Treating Depression With Aromatherapy by Misty Rae Cech
A fantastic and mysterious relationship is continuously unfolding between plants and their surroundings. These organic green machines are ceaselessly performing a glorious alchemy with water, soil, air and sunlight. The nearly infinite possible combinations of plant genetics and environmental conditions on the face of the earth have allowed for an almost immeasurable diversity of alchemal floral expression, resulting in a vast array of natural botanical materials. These range from simple staple foodstuffs to gourmet fruits and vegetables, from rich exotic spices to effective medicinal herbs, and from enchanting natural perfumes to complex therapeutic essential oils. Mankind is reaching ever further into the jungles and rainforests, knowing that nature is the true master of creation in these fields.
The line between food-plants and medicinal herbs is a fuzzy one. Science regularly reports newfound medicinal effects in plants once taken for granted; many fruits once thought quite plain contain some of the world’s most potent anti-cancer agents. The same goes for teas – green tea is one of the most potent anti-oxidants known – and spices – cinnamon may prevent the onset of debilitating diabetes – and this list continues to grow. This same lack of distinction exists between natural fragrances and therapeutic essential oils. The oil of a rose, laden with Citronellol, does triple duty as a perfume, an effective agent against the herpes simplex virus, and an uplifting aromatic that can help one open emotionally after a traumatizing experience.
The use of so-called ‘alternative’ therapies is on the rise; more individuals are turning to the wisdom of nature for assistance for all types of ailments, both physical and psychological. Interestingly, the source of most ills, from a naturopathic point of view, is being out-of-balance with nature. Eating unnatural things, following unnatural cycles,and living in unnatural environments. Lack of balance with the earth, from which we are made and upon which we live, leads to ‘dis-ease’ in our bodies and minds. As plants have created their wondrous botanical materials in a process guided by the rhythms of the heavens and earth, we may look to ‘plant wisdom’ to lead our way back into balance.
A depressed emotional state is a common reasons for using complementary and alternative therapies today. A wide range of psychological, physical, and energetic issues can lead to feelings of depression and a pervasive outlook of negativity. Moreover, once in a state of depression, patterns can arise that make relief all the more difficult to find. The use of essential oils for uplifting the psyche and spirit is becoming more widespread because of the oils’ broad and dramatic effects. While the oils themselves may not directly affect the underlying cause of depression, they may help individuals break free from depressive cycles – they may provide the impetus to ‘get off the couch’, so to speak, and begin creating long lasting change. Many natural healers believe depression to be a result of, like many other ills, of being out of balance; being unable to ‘synch up’ with the natural state of harmony that permeates the universe. For relieving this is-harmony, aromatherapy can be a very powerful means to infuse one’s body and mind with the most concentrated, sublime botanicals nature has to offer.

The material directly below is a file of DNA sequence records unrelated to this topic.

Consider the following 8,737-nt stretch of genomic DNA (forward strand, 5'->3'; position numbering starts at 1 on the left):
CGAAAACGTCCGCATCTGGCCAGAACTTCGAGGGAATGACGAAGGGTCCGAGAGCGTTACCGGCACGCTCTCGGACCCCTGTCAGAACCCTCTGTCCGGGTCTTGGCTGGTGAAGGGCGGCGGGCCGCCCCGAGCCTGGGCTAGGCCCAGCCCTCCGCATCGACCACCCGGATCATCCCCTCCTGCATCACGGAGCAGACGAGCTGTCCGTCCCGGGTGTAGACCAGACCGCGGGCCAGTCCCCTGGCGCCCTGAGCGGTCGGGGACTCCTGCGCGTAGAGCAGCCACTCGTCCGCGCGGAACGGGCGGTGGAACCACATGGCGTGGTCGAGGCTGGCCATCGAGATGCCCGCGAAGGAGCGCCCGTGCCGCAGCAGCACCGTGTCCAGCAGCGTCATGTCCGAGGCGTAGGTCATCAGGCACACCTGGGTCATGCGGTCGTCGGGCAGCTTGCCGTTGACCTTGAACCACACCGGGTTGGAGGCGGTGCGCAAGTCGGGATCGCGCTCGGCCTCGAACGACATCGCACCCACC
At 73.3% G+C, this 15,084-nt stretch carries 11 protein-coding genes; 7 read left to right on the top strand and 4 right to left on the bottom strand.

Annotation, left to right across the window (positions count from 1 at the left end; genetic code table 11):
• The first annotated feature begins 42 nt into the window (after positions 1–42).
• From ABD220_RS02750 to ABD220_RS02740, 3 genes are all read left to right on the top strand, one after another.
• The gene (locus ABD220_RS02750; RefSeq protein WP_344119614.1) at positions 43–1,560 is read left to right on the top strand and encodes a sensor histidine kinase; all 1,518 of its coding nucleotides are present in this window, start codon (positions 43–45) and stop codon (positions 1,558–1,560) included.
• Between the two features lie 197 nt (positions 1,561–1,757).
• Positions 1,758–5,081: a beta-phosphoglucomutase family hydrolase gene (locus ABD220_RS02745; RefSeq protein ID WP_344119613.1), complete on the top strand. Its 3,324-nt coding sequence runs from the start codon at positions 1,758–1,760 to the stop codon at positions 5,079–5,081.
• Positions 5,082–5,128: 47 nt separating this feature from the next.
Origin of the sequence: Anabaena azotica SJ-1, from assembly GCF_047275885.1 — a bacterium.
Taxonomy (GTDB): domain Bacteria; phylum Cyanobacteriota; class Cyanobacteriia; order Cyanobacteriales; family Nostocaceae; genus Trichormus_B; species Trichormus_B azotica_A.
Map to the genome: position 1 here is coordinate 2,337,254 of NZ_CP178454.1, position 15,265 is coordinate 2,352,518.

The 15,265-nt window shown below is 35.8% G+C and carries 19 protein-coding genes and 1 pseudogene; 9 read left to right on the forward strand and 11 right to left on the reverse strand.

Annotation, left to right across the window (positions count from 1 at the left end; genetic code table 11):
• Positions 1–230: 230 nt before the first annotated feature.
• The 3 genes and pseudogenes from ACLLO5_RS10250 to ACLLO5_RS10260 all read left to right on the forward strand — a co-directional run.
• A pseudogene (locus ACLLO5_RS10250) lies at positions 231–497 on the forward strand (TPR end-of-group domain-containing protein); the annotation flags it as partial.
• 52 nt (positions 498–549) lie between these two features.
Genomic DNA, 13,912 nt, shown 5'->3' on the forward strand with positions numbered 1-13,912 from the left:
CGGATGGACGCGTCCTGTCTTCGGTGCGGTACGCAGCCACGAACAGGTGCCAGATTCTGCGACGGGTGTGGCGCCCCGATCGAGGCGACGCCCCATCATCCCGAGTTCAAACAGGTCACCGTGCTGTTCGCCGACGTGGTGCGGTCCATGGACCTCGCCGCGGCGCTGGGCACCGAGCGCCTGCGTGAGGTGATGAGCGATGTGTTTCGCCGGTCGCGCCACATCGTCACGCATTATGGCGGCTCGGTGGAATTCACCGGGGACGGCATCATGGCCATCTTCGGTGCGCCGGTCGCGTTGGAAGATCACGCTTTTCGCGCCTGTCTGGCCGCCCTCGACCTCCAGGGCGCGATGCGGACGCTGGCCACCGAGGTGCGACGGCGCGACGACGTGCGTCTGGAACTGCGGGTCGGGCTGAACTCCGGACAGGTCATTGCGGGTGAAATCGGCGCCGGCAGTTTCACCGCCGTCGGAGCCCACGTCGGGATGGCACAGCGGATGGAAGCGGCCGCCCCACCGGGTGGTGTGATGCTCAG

In humans, the olfactory (sense of smell) region is an area of about 2 and a half square centimeters, and is located in each of the two nasal cavities between and below the eyes. Containing approximately fifty million primary sensory receptor cells, this region is highly intricate, being 10,000 times more perceptive than the sense of taste. When compared to sight, we find that olfaction is more complex – it is able to distinguish a nearly infinite number of element compounds at very low concentrations. In order to perceive the visible spectrum, humans use only three types of photoreceptors; in contrast, the sense of smell relies on several hundred distinct classes of receptors.
Modern research has shown natural plant oils stimulate multiple regions in the brain, including those controlling endocrine, immune, and limbic (emotional center) functions. Essential oils have a direct and profound effect on the deepest levels of the body, emotions, and psyche. Through inhalation, essential oils have a strong and immediate influence. Passing through the capillary beds of the sinuses and activating the olfactory nerves, volatile plant oils enter the brain, producing direct and powerful systemic effects – the most immediate being on the emotions. Our emotions and our sense of smell have very strong ties – perhaps more than with any other of the other four senses.
In both Naturopathy and Ayurvedic Medicine (The Science of Life), essential oils are considered to enhance the flow of prana (essential life force), enhance and nourish ojas (sustaining energy and immunological essence), and brighten tejas (clarity and mental luminosity). In Traditional Chinese Medicine, essential oils in general are medicines for the Shen, the spiritual essence that resides in the heart and guides and governs consciousness. Used consciously, essential oils powerfully enhance positive mental and emotional states.